$17+ million on the line in battle over Spotsylvania solar farm

By Keya Vakil
April 3, 2019

Update: April 15, 2019

The Spotsylvania Board of Supervisors approved three special use permits for the solar farm. The project will go forward, despite complaints from local residents.

Tens of millions of dollars in revenue, nearly 900 new jobs and fighting climate change. That’s what residents of Spotsylvania could get with a massive new solar farm, but despite those positives, it’s become an issue for conservative media to complain about.

The farm is the brainchild of energy company sPower. With 1.8 million solar panels spread out across 10 square miles, it would be the largest solar farm east of the Rocky Mountains. Supporters of the project argue that it would not only boost the local economy with tax revenue and jobs, but also be a net positive for the environment.

This sounds like a win-win, yet the project faces an uncertain future.

Despite a poll showing that 67% of Spotsylvania County voters support for the farm, its opponents have been increasingly vocal in their efforts to shut it down.

The surge in public outcry came after the story was featured on Fox News, where host Sean Hannity linked the project to the Green New Deal, even though the project predated the deal floated by Rep. Alexandria Ocasio-Cortez (D-N.Y.) and Sen. Ed Markey (D-Mass.).

On the ground, the backlash has been led by residents of the Fawn Lake gated community, who are concerned that the project would ruin the rural quality of the area and cause their property values to plummet.

+ million on the line in battle over Spotsylvania solar farm

The opposition has found themselves an ally in State Sen. Bryce Reeves (R-17), who is against the project because he believes that solar interests are hoarding profits while enjoying tax breaks.

Other opponents say the technology is bad for the environment, due to the loss of acres of carbon-reducing trees. But sPower estimates that the project would reduce carbon emissions equivalent to 964,239 acres of forests sucking carbon from the atmosphere. The project itself would take up only 6,350 acres.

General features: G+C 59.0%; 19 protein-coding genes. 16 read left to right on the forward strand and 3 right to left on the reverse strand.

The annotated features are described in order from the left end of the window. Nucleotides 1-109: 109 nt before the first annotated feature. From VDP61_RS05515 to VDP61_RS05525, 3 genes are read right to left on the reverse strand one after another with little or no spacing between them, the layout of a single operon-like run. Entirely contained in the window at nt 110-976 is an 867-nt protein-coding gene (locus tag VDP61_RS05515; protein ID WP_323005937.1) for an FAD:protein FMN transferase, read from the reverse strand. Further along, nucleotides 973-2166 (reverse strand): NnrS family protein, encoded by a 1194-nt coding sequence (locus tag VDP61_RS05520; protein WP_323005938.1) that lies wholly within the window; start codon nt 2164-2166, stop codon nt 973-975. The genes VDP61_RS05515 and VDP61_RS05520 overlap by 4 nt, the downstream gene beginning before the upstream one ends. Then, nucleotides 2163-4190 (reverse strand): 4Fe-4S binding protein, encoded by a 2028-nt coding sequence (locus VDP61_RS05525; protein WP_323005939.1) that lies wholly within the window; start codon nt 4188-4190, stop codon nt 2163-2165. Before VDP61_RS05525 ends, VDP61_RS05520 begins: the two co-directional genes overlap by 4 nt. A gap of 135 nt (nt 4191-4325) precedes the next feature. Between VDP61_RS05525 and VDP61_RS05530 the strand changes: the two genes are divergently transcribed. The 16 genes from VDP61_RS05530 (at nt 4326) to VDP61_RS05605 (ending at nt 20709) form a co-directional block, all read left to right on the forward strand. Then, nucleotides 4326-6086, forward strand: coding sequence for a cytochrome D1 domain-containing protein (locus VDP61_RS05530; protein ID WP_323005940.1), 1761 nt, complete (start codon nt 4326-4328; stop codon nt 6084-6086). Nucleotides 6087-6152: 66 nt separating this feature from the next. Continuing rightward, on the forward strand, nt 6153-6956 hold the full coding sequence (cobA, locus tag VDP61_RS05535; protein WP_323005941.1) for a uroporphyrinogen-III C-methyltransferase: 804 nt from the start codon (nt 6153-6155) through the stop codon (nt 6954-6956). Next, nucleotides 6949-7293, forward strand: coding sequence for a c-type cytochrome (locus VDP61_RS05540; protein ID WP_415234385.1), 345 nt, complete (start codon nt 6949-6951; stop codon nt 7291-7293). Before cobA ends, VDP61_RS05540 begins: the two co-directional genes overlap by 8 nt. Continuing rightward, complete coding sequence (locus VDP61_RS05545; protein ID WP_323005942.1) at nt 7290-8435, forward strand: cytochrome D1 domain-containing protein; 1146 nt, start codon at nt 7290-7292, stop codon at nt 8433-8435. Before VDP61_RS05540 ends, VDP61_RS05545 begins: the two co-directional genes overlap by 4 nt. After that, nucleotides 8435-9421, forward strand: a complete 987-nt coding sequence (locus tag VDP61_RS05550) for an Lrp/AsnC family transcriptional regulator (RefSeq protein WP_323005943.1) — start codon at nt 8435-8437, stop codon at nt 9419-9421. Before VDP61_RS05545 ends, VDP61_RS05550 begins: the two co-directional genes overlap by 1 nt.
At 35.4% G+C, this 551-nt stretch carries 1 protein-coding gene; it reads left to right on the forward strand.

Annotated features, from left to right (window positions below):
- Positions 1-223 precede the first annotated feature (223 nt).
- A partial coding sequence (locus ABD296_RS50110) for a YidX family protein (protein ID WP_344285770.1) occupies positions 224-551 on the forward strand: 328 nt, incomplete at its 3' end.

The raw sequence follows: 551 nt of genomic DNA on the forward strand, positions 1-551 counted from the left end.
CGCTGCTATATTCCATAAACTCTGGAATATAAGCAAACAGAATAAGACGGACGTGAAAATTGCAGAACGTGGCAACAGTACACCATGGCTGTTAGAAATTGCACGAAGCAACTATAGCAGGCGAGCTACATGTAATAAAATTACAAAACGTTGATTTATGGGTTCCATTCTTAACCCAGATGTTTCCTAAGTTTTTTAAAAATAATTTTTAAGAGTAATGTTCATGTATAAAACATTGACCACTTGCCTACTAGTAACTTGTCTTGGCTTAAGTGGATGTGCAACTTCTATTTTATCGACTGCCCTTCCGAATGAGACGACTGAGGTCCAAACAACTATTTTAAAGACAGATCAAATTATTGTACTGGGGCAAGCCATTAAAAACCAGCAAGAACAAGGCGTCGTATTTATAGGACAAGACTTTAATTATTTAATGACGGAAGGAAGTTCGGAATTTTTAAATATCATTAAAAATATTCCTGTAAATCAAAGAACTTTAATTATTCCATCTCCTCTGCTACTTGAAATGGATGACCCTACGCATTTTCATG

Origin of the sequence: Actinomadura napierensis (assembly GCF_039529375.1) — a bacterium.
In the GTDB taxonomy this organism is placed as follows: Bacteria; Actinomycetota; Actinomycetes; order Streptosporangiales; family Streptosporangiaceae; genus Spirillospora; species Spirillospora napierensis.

The Rappahanock Group Sierra Club recently came out in favor of the project. Richard Eggeling and Bill Johnson, the co-chair and vice chair of the group, argued in an op-ed that the solar farm would not only help the local economy and environment, but actually be better for the residents’ quality of life.

If the project falls through, the county stands to lose hundreds of jobs and millions in revenue. The current landowner, a timber company that logs the land, would only contribute $1 million in tax revenue, as opposed to the $17.6 million that the farm would generate.

While the Fawn Lake residents make their stand, solar energy usage continues to surge around the state, and both corporations and the state government have made it clear they are all in.

Underscoring all of this is the looming threat of catastrophic climate change. By the estimates of the U.N.’s Intergovernmental Panel on Climate Change, we may have only a decade to significantly reduce carbon emissions to avoid the worst of global warming.

This means that solar projects are all but guaranteed to become the norm, and they’ll likely bring with them more battles like the one in Spotsylvania.

It remains to be seen what happens in Spotsylvania. The state has already approved the project, but the County’s Board of Supervisors has repeatedly delayed a vote amidst protests from the project’s opponents.

  • Keya Vakil

    Keya Vakil is the deputy political editor at COURIER. He previously worked as a researcher in the film industry and dabbled in the political world.

CATEGORIES: Uncategorized


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